Watching baseball always feels extra special on the 4th of July. But as much fun as the holiday is (and hopefully you enjoyed yours), it’s always pertinent to know why July 4 is being celebrated.

Leave it to Dodgers announcer Vin Scully to share some history on the American flag and “The Star-Spangled Banner,” bringing it to life and significance for younger viewers who recognize the symbol but perhaps don’t know the full story behind it. Scully began each inning of Friday’s telecast for the Dodgers-Mets game (beginning in the second inning) with a note of interest.

For example, a new version of U.S. flag was created at one point with 15 stripes, not 13, when Vermont and Kentucky joined the union. But there was concern that new stripes would have to be added and the flag would have to be changed every time the United States grew. So the decision was made to keep the stripes at 13, the original number of colonies, while a star would be added with each new state.

Here’s a compilation of Scully’s 4th of July history lesson:

These kids are lucky! Where was Vin for the rest of us when we were sitting through our American history classes? Not only would we have learned about the United States from one of baseball’s finest voices, but our education would have been more well-rounded. During his history lessons, Scully dispelled commonly accepted lore regarding Betsy Ross designing the American flag and the circumstances that Francis Scott Key described in “The Star-Spangled Banner.”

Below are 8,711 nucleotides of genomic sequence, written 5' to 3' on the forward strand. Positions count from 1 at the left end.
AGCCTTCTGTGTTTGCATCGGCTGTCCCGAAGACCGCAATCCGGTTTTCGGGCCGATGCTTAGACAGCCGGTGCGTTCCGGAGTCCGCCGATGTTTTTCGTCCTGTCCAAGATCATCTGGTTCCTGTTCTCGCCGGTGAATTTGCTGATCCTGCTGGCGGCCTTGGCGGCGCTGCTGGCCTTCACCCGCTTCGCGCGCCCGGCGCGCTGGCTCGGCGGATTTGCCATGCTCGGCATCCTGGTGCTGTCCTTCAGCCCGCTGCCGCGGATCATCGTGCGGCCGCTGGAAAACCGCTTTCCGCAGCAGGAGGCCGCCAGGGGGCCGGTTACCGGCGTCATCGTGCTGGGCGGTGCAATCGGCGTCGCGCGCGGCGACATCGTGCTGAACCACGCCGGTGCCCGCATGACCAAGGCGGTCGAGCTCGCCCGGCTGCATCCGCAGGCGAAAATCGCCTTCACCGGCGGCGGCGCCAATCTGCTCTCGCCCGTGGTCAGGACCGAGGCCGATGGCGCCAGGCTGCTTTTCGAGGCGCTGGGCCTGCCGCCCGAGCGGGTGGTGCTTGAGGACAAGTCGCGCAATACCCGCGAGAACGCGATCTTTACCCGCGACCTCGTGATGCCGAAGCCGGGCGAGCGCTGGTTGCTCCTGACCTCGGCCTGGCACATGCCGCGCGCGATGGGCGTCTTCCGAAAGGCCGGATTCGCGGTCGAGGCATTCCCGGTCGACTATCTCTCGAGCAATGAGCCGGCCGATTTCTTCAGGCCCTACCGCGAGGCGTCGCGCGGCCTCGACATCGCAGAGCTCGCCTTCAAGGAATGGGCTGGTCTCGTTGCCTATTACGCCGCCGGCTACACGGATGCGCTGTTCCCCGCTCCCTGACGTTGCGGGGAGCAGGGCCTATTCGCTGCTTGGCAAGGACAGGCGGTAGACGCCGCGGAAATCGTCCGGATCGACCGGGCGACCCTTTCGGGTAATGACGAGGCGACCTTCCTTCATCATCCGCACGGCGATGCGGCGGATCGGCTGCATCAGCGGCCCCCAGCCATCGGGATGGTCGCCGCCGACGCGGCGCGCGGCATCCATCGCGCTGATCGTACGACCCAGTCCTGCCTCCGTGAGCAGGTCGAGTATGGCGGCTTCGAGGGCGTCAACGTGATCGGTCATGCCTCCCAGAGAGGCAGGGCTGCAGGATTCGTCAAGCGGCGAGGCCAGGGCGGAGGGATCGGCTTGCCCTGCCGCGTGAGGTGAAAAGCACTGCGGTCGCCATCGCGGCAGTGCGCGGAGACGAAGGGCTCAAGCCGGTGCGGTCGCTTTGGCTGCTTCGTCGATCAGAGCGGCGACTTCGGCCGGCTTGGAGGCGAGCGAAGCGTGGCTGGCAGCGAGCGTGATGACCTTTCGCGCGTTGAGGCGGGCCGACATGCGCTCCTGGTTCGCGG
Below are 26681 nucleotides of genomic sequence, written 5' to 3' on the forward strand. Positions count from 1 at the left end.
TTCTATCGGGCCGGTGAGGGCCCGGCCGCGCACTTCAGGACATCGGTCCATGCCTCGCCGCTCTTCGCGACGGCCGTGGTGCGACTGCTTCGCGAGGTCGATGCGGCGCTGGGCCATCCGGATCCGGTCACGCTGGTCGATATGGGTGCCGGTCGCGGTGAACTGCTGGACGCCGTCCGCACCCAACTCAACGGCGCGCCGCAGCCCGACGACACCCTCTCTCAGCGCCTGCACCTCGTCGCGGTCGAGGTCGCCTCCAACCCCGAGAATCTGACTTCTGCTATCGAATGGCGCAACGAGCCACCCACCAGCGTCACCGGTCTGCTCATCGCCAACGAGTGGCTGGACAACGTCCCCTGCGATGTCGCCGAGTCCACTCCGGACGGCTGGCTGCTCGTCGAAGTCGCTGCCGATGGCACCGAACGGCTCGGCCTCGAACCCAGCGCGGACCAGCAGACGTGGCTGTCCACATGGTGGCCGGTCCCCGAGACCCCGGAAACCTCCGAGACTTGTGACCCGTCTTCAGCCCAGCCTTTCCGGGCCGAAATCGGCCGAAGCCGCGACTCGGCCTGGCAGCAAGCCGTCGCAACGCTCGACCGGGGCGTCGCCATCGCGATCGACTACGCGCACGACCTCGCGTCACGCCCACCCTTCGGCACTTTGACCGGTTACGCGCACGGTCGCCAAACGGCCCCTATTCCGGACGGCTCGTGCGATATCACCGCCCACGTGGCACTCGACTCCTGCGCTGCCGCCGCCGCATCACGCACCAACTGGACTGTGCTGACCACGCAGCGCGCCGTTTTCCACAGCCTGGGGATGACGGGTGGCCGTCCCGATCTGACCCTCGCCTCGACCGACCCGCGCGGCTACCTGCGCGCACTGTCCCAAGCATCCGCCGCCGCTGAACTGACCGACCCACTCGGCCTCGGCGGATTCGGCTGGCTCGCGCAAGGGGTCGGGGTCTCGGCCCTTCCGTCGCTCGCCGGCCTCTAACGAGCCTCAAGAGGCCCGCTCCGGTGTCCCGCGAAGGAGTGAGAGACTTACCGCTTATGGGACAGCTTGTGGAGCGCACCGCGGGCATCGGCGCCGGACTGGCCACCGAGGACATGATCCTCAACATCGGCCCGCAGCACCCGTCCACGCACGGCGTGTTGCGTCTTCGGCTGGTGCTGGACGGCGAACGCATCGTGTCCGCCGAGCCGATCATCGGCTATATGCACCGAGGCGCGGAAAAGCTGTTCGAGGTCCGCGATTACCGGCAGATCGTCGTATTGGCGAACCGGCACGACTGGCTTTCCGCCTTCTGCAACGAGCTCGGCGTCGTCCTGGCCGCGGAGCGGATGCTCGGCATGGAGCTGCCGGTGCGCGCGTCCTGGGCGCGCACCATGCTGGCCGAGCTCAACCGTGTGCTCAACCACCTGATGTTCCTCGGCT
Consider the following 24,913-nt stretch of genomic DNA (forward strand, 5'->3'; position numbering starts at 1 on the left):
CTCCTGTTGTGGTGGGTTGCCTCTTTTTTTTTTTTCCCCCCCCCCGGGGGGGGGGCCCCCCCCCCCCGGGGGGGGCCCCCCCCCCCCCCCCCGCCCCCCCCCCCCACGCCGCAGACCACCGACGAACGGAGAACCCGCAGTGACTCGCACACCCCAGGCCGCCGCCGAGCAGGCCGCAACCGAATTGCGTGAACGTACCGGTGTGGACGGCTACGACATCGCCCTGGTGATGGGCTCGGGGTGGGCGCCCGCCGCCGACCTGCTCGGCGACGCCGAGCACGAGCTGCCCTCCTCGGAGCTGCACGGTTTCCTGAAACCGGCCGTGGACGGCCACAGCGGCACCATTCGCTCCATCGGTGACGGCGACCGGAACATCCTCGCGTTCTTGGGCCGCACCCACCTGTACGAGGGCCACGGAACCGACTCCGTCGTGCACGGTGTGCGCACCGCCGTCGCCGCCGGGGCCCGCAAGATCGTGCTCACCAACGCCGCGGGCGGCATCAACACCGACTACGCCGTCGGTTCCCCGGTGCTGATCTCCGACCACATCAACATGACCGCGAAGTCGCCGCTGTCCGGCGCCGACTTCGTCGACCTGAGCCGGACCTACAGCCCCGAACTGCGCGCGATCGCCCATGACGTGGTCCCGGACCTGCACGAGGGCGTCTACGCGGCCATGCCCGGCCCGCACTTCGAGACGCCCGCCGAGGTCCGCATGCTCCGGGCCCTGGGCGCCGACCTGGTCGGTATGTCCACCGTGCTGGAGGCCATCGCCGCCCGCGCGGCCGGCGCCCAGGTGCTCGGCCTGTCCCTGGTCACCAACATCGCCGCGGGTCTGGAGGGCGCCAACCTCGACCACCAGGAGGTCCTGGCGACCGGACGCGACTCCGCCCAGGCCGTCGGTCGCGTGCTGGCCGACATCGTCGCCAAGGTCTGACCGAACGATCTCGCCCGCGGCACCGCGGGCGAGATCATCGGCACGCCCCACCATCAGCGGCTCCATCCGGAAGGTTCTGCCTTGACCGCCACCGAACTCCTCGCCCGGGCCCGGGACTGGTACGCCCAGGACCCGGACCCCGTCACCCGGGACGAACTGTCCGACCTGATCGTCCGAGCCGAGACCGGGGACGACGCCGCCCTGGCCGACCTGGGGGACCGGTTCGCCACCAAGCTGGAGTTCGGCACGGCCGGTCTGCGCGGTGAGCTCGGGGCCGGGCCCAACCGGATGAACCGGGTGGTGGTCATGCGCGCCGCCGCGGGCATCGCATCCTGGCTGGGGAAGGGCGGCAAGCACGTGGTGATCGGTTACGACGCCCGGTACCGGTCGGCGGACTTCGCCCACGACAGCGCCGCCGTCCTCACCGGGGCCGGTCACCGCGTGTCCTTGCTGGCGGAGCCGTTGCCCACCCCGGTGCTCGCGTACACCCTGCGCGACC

Seriously, if you watched Friday’s Mets-Dodgers game and paid close attention at the beginning of each inning, or watched the embedded clip above, it’s possible that you gained more knowledge about the American flag, its history and folklore than in 12 years of grade school, junior high and high school.

And kudos to the SportsNet LA telecast for adding some beautiful visuals of American flags waving in the air around Dodger Stadium, especially against the backdrop of a gorgeous sunset. Wonderful job by all involved.

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